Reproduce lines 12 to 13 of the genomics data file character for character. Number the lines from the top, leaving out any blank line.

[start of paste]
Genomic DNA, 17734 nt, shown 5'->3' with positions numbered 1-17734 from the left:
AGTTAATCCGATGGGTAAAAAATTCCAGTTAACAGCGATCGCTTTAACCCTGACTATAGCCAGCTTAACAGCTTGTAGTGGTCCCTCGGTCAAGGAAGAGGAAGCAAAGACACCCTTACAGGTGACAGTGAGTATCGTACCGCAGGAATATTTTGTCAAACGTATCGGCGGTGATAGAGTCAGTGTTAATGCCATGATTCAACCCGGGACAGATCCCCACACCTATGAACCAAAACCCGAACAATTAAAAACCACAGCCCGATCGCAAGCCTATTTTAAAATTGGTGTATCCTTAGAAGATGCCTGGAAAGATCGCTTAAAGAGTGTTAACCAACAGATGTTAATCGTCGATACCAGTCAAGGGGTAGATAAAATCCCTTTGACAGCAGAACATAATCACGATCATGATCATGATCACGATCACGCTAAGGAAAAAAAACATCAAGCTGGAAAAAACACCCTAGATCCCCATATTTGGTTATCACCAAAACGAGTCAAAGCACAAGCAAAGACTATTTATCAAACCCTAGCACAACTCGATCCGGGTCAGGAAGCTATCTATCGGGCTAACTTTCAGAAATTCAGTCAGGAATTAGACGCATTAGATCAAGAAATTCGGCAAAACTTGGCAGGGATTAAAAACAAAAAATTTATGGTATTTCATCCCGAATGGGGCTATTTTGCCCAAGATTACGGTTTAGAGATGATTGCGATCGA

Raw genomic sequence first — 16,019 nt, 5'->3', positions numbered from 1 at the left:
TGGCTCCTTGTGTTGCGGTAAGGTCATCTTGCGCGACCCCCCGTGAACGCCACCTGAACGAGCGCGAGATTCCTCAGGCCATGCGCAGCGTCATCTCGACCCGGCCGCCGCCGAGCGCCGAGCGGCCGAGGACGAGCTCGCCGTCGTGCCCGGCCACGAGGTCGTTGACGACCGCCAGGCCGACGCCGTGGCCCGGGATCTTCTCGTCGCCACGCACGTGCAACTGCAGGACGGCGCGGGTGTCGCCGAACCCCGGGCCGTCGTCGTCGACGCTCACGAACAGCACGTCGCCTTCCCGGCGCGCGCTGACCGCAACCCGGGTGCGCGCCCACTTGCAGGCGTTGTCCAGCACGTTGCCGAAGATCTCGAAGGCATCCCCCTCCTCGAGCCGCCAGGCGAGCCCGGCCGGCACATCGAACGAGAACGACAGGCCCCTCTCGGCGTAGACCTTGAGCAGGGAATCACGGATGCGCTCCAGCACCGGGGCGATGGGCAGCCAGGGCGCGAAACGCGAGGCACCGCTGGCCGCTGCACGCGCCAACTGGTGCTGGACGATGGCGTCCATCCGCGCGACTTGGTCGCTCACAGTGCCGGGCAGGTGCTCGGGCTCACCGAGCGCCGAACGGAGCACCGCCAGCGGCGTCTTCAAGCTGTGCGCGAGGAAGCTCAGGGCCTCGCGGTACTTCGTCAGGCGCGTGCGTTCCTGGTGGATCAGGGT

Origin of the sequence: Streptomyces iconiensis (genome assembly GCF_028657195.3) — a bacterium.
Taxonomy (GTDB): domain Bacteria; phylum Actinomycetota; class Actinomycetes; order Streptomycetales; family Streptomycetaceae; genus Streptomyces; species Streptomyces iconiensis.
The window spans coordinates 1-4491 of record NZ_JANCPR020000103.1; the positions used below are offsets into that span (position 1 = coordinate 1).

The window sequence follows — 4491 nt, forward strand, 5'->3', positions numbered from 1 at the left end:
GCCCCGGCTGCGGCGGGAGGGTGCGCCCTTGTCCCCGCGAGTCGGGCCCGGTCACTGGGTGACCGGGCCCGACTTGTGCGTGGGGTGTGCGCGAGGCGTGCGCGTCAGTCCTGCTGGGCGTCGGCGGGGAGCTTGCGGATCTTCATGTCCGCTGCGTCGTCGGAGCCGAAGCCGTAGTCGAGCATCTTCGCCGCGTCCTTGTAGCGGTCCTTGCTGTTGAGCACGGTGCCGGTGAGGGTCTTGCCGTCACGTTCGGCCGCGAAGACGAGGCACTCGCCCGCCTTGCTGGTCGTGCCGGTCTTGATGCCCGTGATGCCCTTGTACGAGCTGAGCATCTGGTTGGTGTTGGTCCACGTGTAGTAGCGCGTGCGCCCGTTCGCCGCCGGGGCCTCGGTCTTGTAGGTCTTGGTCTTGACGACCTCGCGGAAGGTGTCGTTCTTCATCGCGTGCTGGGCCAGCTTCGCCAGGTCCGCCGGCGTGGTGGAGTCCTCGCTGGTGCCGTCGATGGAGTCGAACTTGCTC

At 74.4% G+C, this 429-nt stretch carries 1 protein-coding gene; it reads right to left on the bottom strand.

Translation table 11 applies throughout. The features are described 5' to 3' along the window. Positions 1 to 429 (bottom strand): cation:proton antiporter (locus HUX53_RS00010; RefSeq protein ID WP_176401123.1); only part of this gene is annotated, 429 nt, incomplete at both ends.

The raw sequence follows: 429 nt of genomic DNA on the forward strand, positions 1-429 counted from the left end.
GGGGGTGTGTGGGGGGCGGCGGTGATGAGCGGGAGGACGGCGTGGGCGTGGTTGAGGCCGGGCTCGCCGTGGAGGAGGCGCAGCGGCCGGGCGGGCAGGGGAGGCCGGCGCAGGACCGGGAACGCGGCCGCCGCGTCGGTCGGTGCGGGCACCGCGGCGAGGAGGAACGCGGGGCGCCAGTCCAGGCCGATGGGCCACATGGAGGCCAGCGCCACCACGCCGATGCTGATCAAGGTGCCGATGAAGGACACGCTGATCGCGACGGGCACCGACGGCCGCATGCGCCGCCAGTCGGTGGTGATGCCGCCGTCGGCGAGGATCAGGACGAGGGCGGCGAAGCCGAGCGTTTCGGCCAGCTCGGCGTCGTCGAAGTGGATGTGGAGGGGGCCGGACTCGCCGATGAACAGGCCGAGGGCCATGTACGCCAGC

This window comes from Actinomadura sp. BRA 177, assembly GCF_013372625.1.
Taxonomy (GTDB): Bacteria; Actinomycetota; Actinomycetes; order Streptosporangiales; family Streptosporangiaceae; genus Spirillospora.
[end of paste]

The raw sequence follows: 429 nt of genomic DNA on the forward strand, positions 1-429 counted from the left end.
GGGGGTGTGTGGGGGGCGGCGGTGATGAGCGGGAGGACGGCGTGGGCGTGGTTGAGGCCGGGCTCGCCGTGGAGGAGGCGCAGCGGCCGGGCGGGCAGGGGAGGCCGGCGCAGGACCGGGAACGCGGCCGCCGCGTCGGTCGGTGCGGGCACCGCGGCGAGGAGGAACGCGGGGCGCCAGTCCAGGCCGATGGGCCACATGGAGGCCAGCGCCACCACGCCGATGCTGATCAAGGTGCCGATGAAGGACACGCTGATCGCGACGGGCACCGACGGCCGCATGCGCCGCCAGTCGGTGGTGATGCCGCCGTCGGCGAGGATCAGGACGAGGGCGGCGAAGCCGAGCGTTTCGGCCAGCTCGGCGTCGTCGAAGTGGATGTGGAGGGGGCCGGACTCGCCGATGAACAGGCCGAGGGCCATGTACGCCAGC